INSIDE HIGHER ED. JUNE 7, 2013. Mitch Daniels is agnostic on the various delivery modes of higher education or the tax status of colleges offering them, as long as students are getting a quality education at an appropriate price.
“I’m only interested in results per dollar charged,” Daniels, president of Purdue University and the former Indiana governor, said in a speech to for-profit-college leaders here on Thursday. “That’s the value equation.”
Daniels was speaking at the annual meeting of the Association of Private Sector Colleges and Universities, which is the for-profit sector’s primary trade group. The mood may have been glum here for some attendees, because most for-profits are coping with steep dips in enrollment and revenue.
However, the rest of higher education also faces challenges, Daniels said, many of which have similar dimensions to those that are buffeting for-profits. Tests for public universities include declining state support and questions from lawmakers and the general public about the value of college credentials.
“You must sense some of the same shifting of the ground that I do,” said Daniels.
Furthermore, no college will be exempt from the growing clamor for accountability, he said. “It’s coming and high time for it.”
Daniels’ speech was humble and low-key. The former presidential hopeful said several times that he is new to the academy, having taken the helm at Purdue earlier this year. But Daniels said he is pushing a few key changes at the research university, particularly drives to improve graduation rates and to be more transparent about tuition levels.
“We are getting off the sticker-price bandwagon,” he said, signaling that the university would do less tuition discounting in the future.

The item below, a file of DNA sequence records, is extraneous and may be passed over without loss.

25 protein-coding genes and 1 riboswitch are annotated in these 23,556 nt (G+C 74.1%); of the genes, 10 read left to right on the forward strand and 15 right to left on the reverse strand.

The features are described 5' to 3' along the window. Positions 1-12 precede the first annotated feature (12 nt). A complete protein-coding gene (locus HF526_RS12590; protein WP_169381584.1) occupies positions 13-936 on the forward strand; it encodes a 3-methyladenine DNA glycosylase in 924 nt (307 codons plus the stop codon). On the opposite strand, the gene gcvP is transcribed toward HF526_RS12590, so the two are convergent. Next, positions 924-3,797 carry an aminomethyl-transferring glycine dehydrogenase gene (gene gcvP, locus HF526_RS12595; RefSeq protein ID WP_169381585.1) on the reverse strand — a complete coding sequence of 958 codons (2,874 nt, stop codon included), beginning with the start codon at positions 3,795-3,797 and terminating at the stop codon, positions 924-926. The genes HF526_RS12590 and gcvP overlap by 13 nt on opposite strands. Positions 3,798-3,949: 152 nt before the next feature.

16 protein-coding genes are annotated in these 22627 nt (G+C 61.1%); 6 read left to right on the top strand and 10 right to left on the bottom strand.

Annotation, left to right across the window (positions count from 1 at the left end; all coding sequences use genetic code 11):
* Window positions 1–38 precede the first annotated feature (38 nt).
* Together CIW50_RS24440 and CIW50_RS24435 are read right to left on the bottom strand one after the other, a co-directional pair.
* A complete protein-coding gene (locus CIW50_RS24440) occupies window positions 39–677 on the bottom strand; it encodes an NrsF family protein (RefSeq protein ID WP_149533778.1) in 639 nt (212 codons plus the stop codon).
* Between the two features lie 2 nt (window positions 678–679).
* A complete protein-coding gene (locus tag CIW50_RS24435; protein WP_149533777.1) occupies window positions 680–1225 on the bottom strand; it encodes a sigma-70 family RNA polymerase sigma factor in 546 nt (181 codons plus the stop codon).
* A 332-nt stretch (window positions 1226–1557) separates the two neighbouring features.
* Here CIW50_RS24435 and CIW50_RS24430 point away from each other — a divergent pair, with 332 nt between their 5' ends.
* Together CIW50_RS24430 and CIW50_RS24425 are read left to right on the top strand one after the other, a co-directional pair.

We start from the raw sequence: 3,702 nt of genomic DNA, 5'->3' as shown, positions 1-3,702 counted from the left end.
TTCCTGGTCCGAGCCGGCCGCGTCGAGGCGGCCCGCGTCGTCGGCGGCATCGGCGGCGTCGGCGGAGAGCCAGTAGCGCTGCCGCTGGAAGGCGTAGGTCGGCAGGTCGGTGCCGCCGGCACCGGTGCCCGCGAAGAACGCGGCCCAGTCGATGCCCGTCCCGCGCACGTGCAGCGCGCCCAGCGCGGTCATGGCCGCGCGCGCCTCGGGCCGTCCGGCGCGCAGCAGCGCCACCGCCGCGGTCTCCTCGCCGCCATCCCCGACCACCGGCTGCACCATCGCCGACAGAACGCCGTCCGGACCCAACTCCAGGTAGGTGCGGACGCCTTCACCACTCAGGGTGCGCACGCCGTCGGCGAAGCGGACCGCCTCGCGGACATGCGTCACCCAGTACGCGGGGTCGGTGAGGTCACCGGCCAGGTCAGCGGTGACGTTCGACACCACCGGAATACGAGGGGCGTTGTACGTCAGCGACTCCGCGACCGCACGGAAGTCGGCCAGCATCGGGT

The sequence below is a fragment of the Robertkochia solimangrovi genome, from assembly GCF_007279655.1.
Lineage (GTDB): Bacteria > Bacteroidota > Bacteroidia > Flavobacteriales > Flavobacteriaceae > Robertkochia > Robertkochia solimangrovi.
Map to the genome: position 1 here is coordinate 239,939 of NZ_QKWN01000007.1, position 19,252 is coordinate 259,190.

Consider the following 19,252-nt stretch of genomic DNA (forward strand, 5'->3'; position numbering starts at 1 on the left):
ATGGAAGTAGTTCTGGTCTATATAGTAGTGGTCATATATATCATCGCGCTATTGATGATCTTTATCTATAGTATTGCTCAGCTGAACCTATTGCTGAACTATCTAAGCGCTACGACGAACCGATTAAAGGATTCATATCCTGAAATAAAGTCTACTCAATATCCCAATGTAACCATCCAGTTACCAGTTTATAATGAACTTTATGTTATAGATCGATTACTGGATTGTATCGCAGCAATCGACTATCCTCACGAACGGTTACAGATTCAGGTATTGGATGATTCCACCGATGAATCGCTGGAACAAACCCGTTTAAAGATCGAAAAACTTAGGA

Daniels gave a few discreet nods to controversy that has at times dogged for-profits. He said some in the industry might have “overshot” with an inferior product -- a problem he said also occurs at nonprofits.
However, Daniels said there is plenty of room for the for-profit sector to help the nation cope with the deep problem of not enough trained workers, which has led to large numbers of unfilled jobs.
“We need you,” he said. But only if for-profits, like all colleges, can demonstrate that they are helping students achieve “upward mobility and greater success.”
The industry is particularly well-suited to serving adult students, Daniels said, including many who hold some college credits but no credential. There are roughly 750,000 such candidates for degree completion in Indiana alone.
Daniels said he learned about the adult student market during his time as governor, when he played a role in the creation of WGU Indiana, a state branch of Western Governors University. The nonprofit Western Governors offers relatively low-cost online bachelor's and master’s degrees that are self-paced and competency-based. He called the university a “great model.”
Emerging online players like WGU can also be seen as a threat to both for-profit and traditional higher education, a view Daniels acknowledged.
A few years ago, for-profits were the disrupters, he said. “Now you are fellow disruptees. That’s what markets do.”
For its part, Daniels said, Purdue will continue to stay nimble by aggressively pursuing innovations in education technology and delivery. Other colleges should do the same or face an uncertain future.
In the meantime, he said, all higher education institutions will need to demonstrate a return on investment for the credentials they offer. Likely ways to do so will include loan default rates, debt levels, graduation rates and job placement numbers. He approves of performance funding as a way to keep tabs.
These days, Daniels said, a lack of accountability is something that “I don’t think the world will permit at any stage of education.”